As Thursday draws to a close in Kyiv and in Moscow, here are the key developments of the day:

The leaders of France, Germany, Italy and Romania met with Ukrainian President Volodymyr Zelenskyy in Kyiv, showing support for Ukraine in fending off the Russian invasion and for its path toward European Union membership. Zelenskyy had accused France, Germany and Italy of not doing enough to help defend his country. Among new promised aid packages, French President Emmanuel Macron pledged to send more truck-mounted artillery guns to the country. The EU leaders arrived by train in Kyiv to air raid sirens. They also visited Irpin, northeast of the capital, where Macron said there were signs of massacres.

Russia's central bank head warned that the country's economy is unlikely to bounce back anytime soon to prewar conditions. Russia's economic development minister said the gross domestic product will fall by 7.8% this year, as international sanctions and business pullouts take a toll.

NATO allies want to beef up deterrence along its eastern flank so Russia doesn't plan further aggression in the region. Meeting with member countries' defense chiefs in Brussels, NATO Secretary-General Jens Stoltenberg called for more air, sea and cyber defenses, plus prepositioned equipment and weapons. U.S. Defense Secretary Lloyd Austin said the U.S. and its allies would place more equipment in Eastern Europe and put troops on higher alert. Baltic countries urged for more troops to be stationed there, too.

The U.S. State Department said it's in touch with families of three U.S. citizens reported missing in Ukraine. This could be the first time Americans have been captured by Russian forces during the war. Earlier, a court in a Russian-controlled region of Ukraine charged two captured British fighters and one Moroccan man as mercenaries and sentenced them to death. They were among the thousands of foreigners who have joined the fight in Ukraine. The State Department has encouraged Americans not to travel to the country.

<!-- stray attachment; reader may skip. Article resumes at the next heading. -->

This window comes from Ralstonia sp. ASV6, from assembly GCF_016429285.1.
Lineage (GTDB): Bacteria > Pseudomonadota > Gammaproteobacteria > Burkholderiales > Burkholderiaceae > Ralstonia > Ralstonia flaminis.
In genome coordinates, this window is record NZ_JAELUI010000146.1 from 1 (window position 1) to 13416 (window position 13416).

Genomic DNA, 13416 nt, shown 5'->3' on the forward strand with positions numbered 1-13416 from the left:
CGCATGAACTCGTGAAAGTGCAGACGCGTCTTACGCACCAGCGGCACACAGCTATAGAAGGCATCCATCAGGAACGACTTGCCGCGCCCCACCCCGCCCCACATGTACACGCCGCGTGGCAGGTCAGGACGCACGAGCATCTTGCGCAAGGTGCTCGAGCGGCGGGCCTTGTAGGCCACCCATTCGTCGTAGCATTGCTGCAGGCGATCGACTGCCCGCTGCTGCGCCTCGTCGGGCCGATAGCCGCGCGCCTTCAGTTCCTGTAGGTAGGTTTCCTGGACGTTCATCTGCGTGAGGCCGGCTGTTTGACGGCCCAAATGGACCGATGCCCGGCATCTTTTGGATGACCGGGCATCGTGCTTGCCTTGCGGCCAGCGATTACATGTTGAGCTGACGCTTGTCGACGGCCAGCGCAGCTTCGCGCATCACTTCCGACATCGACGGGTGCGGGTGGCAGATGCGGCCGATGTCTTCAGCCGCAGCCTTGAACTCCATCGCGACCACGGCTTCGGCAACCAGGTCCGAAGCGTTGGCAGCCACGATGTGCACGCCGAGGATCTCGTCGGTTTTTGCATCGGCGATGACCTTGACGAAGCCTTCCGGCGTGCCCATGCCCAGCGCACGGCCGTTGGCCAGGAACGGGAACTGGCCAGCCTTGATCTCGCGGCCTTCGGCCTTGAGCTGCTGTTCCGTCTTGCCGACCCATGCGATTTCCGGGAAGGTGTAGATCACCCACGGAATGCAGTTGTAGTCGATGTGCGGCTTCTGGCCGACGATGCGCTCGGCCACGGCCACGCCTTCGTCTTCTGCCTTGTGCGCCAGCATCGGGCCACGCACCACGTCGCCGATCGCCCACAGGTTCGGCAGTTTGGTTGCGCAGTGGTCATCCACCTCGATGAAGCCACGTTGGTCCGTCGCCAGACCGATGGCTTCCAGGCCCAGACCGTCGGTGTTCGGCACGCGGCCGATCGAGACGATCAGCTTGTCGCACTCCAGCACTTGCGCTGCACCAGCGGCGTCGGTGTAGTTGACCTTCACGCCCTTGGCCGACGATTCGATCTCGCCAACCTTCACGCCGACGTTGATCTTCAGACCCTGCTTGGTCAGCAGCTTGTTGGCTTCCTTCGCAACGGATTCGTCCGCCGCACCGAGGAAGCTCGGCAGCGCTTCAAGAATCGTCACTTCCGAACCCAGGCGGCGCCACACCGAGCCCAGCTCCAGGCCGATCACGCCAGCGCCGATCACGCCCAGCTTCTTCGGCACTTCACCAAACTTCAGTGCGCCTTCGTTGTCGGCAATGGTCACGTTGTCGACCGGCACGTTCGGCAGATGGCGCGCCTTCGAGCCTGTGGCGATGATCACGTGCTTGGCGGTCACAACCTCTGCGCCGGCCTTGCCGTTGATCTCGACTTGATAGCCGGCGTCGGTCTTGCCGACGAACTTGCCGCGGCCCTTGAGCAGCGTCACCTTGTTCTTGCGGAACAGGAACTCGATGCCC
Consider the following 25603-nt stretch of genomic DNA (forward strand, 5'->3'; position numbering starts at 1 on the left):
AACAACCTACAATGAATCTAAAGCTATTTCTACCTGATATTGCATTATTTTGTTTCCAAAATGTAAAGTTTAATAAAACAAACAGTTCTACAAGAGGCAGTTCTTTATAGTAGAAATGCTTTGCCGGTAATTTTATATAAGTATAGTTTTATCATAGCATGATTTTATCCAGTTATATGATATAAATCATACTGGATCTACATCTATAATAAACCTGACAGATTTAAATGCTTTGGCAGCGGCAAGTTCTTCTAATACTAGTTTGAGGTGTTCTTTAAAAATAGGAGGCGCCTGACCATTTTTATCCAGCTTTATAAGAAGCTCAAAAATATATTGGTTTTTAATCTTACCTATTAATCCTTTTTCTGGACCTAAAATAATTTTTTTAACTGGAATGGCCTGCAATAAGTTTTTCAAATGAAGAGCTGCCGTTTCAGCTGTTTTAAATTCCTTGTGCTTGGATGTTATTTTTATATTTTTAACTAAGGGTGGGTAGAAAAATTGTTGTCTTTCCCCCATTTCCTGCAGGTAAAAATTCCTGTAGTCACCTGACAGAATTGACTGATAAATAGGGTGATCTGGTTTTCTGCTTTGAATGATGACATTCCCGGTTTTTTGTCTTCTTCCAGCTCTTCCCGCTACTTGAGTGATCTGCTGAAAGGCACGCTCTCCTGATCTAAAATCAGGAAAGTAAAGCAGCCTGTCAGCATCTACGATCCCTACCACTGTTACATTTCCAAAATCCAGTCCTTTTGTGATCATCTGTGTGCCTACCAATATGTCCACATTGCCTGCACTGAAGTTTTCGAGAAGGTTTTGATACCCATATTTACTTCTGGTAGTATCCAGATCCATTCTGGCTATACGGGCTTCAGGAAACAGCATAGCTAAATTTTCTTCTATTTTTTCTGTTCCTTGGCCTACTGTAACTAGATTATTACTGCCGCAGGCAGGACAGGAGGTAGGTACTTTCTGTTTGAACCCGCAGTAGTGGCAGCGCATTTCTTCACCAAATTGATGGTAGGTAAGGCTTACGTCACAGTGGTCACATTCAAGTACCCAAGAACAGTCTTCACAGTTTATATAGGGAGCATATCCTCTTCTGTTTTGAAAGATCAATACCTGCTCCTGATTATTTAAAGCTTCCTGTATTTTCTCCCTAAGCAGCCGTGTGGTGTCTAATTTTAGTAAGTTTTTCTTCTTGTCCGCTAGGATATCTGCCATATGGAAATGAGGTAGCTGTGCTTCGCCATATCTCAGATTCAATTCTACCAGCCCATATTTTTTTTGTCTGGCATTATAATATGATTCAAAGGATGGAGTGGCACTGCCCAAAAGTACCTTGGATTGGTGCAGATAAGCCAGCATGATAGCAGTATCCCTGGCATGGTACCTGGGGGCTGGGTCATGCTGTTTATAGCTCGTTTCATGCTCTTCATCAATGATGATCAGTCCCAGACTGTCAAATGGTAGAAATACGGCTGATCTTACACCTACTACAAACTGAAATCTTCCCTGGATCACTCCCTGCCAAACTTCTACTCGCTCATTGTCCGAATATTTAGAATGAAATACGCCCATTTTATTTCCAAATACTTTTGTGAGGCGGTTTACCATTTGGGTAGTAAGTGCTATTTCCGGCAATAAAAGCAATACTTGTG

In a new round of sanctions, the United Kingdom targeted the head of the Russian Orthodox Church, Patriarch Kirill, for supporting the war in Ukraine. British Foreign Secretary Liz Truss said Kirill "repeatedly abused his position to justify the war." The new sanctions also include Russia's children's rights commissioner, Maria Lvova-Belova "for her alleged involvement in the forced transfer and adoption of Ukrainian children." She is accused of facilitating the forced adoption of 2,000 Ukrainian children sent to Russia.


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Special report

Russia's war in Ukraine is changing the world: See its ripple effects in all corners of the globe.

Earlier developments

You can read more daily recaps here. For context and more in-depth stories, you can find more of NPR's coverage here. Also, listen and subscribe to NPR's State of Ukraine podcast for updates throughout the day.

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